Westmoreland back to being one of the guys

191542.jpg

Westmoreland back to being one of the guys

By MaureenMullen
CSNNE.com

FORT MYERS, Fla. A little over a year ago, Ryan Westmoreland was getting ready to begin his second season of professional baseball. A 2009 New York-Penn League All-Star for the Lowell Spinners, named by Baseball America as the Red Sox No. 1 prospect and the NYPLs top prospect, Westmoreland had every reason to be excited for the start of a new season.

But in early March 2010, he was diagnosed with a cavernous malformation in his brain. He required surgery, which was performed in Arizona and initially took his sight, his hearing in one ear, and his motor functions. His future was uncertain. His baseball future was barely a consideration then.

I tried to not let that cross my mind, but it was kind of inevitable, he said. I had the days where I was really down on myself, and I said, You know, am I going to play again? I was really unsure about the future . . . I just really tried to limit the days that I got down on myself.

But he is back playing baseball now. Hes not ready for games yet. But, at the minor-league camp at the player development complex, Westmoreland works out, just as all the minor-leaguers do.

I feel great, he said. Just to be on the field again and be doing baseball activities is one thing. But to be doing it at a level that I'm doing it now, at a really advanced level. I feel like I'm performing pretty well in the cages and on the field there. So, overall, I feel great about not only being on the field but about performing as well.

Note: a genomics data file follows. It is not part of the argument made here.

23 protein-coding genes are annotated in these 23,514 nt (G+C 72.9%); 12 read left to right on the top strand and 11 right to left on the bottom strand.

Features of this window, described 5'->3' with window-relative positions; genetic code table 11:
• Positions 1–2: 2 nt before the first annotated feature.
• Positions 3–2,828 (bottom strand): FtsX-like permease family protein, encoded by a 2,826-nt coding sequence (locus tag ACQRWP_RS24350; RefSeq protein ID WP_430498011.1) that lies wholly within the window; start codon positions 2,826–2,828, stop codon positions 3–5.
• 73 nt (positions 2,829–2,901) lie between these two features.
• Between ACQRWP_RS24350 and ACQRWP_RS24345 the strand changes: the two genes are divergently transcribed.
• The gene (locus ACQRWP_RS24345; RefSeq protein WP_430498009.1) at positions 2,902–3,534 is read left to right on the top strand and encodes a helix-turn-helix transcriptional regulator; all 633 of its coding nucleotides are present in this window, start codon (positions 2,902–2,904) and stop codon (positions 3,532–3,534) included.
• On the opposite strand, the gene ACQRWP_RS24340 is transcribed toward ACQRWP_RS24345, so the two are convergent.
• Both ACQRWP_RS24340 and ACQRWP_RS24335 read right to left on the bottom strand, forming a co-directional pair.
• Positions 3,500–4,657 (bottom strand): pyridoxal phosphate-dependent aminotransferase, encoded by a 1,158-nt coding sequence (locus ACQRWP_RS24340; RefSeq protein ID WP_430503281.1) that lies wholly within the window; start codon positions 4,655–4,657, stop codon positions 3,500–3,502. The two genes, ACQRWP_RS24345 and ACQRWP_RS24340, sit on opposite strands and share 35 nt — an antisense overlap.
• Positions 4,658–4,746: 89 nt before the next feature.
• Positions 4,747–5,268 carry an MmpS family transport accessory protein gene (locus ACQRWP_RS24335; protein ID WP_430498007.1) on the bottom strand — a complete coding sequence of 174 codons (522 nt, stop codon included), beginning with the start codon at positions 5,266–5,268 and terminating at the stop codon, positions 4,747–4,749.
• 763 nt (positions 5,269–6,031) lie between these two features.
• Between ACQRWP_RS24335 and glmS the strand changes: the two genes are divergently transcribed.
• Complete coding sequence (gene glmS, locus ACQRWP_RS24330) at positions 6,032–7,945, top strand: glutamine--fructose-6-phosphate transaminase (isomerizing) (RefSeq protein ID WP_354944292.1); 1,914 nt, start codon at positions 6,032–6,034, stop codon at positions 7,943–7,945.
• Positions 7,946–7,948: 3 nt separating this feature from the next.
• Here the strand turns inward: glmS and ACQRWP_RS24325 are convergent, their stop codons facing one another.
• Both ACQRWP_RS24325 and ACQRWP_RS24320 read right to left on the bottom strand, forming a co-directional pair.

Hes doing just about everything, he said taking batting practice, throwing, running required of a baseball player. Just as important, hes doing it with the other players and not by himself.

I'm not to the caliber I was last year, he said. I'm doing sprints, doing some long-distance stuff as far as condition. I'm doing most of the things that every other player is doing. And hitting, I go about it in a way that every player does their own hitting. Everybody does batting practice. It's just good to just be able to fit into the mold of all the professional baseball players and not kind of seeing the one odd guy out taking batting practice by himself now. I'm taking it with the team and everybody. It's a good feeling.

His short-term goals are simple.

Immediate goal is just all these little things, he said. Just trying to smooth them out, the running, the hitting, the eyesight, everything. I'm just trying to smooth them out and get them to where I know was last year prior to all the symptoms. So really no long-term goals, just short day-to-day goals that if I keep succeeding, the day ahead is going to lead what I want.

He still gets fatigued. He still has occasional problems with his balance.

But, I started out with basically nothing and now I'm at a very advanced level, he said. And the Red Sox staff and the doctors were all impressed.

He doesnt know when hell be ready to play in games again. He has no timetable for that, but he knows it will take care of itself.